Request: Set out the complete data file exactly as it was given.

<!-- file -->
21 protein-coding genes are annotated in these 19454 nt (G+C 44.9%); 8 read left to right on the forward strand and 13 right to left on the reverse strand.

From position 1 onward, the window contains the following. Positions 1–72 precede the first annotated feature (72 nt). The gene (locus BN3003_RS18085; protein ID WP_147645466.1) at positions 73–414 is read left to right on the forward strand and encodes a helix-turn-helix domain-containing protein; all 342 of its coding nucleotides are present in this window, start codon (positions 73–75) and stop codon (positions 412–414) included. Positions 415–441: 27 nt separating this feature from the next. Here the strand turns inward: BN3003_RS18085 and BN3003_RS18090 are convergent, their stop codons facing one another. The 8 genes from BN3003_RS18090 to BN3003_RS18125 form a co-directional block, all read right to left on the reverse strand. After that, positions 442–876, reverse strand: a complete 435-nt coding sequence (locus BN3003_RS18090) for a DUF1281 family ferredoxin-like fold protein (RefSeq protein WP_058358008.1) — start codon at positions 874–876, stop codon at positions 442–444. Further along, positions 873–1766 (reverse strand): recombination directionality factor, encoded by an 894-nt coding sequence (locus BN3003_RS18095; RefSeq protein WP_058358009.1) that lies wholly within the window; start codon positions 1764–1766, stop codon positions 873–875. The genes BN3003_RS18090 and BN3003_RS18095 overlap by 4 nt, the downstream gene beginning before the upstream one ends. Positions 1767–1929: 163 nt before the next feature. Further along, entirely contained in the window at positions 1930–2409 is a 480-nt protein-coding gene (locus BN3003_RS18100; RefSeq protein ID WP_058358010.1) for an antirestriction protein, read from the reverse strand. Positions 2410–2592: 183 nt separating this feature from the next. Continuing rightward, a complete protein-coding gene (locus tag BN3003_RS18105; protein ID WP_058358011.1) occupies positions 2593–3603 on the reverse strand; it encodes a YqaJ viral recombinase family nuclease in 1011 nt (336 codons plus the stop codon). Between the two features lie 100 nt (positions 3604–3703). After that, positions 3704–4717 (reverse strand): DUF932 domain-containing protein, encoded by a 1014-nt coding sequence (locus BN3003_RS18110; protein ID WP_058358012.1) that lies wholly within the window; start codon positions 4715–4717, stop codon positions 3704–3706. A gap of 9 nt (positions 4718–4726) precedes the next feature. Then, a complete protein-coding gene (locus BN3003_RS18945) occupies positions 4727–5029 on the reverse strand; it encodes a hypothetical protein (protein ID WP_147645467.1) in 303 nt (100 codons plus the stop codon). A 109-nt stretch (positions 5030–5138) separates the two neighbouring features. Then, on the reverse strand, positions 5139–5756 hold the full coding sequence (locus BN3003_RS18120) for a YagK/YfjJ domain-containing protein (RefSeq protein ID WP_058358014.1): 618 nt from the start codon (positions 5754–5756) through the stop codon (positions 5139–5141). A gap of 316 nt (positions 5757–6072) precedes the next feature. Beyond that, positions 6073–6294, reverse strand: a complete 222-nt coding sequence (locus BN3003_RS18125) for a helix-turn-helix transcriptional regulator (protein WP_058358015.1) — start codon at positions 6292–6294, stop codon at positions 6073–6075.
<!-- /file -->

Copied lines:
21 protein-coding genes are annotated in these 19454 nt (G+C 44.9%); 8 read left to right on the forward strand and 13 right to left on the reverse strand.

From position 1 onward, the window contains the following. Positions 1–72 precede the first annotated feature (72 nt). The gene (locus BN3003_RS18085; protein ID WP_147645466.1) at positions 73–414 is read left to right on the forward strand and encodes a helix-turn-helix domain-containing protein; all 342 of its coding nucleotides are present in this window, start codon (positions 73–75) and stop codon (positions 412–414) included. Positions 415–441: 27 nt separating this feature from the next. Here the strand turns inward: BN3003_RS18085 and BN3003_RS18090 are convergent, their stop codons facing one another. The 8 genes from BN3003_RS18090 to BN3003_RS18125 form a co-directional block, all read right to left on the reverse strand. After that, positions 442–876, reverse strand: a complete 435-nt coding sequence (locus BN3003_RS18090) for a DUF1281 family ferredoxin-like fold protein (RefSeq protein WP_058358008.1) — start codon at positions 874–876, stop codon at positions 442–444. Further along, positions 873–1766 (reverse strand): recombination directionality factor, encoded by an 894-nt coding sequence (locus BN3003_RS18095; RefSeq protein WP_058358009.1) that lies wholly within the window; start codon positions 1764–1766, stop codon positions 873–875. The genes BN3003_RS18090 and BN3003_RS18095 overlap by 4 nt, the downstream gene beginning before the upstream one ends. Positions 1767–1929: 163 nt before the next feature. Further along, entirely contained in the window at positions 1930–2409 is a 480-nt protein-coding gene (locus BN3003_RS18100; RefSeq protein ID WP_058358010.1) for an antirestriction protein, read from the reverse strand. Positions 2410–2592: 183 nt separating this feature from the next. Continuing rightward, a complete protein-coding gene (locus tag BN3003_RS18105; protein ID WP_058358011.1) occupies positions 2593–3603 on the reverse strand; it encodes a YqaJ viral recombinase family nuclease in 1011 nt (336 codons plus the stop codon). Between the two features lie 100 nt (positions 3604–3703). After that, positions 3704–4717 (reverse strand): DUF932 domain-containing protein, encoded by a 1014-nt coding sequence (locus BN3003_RS18110; protein ID WP_058358012.1) that lies wholly within the window; start codon positions 4715–4717, stop codon positions 3704–3706. A gap of 9 nt (positions 4718–4726) precedes the next feature. Then, a complete protein-coding gene (locus BN3003_RS18945) occupies positions 4727–5029 on the reverse strand; it encodes a hypothetical protein (protein ID WP_147645467.1) in 303 nt (100 codons plus the stop codon). A 109-nt stretch (positions 5030–5138) separates the two neighbouring features. Then, on the reverse strand, positions 5139–5756 hold the full coding sequence (locus BN3003_RS18120) for a YagK/YfjJ domain-containing protein (RefSeq protein ID WP_058358014.1): 618 nt from the start codon (positions 5754–5756) through the stop codon (positions 5139–5141). A gap of 316 nt (positions 5757–6072) precedes the next feature. Beyond that, positions 6073–6294, reverse strand: a complete 222-nt coding sequence (locus BN3003_RS18125) for a helix-turn-helix transcriptional regulator (protein WP_058358015.1) — start codon at positions 6292–6294, stop codon at positions 6073–6075.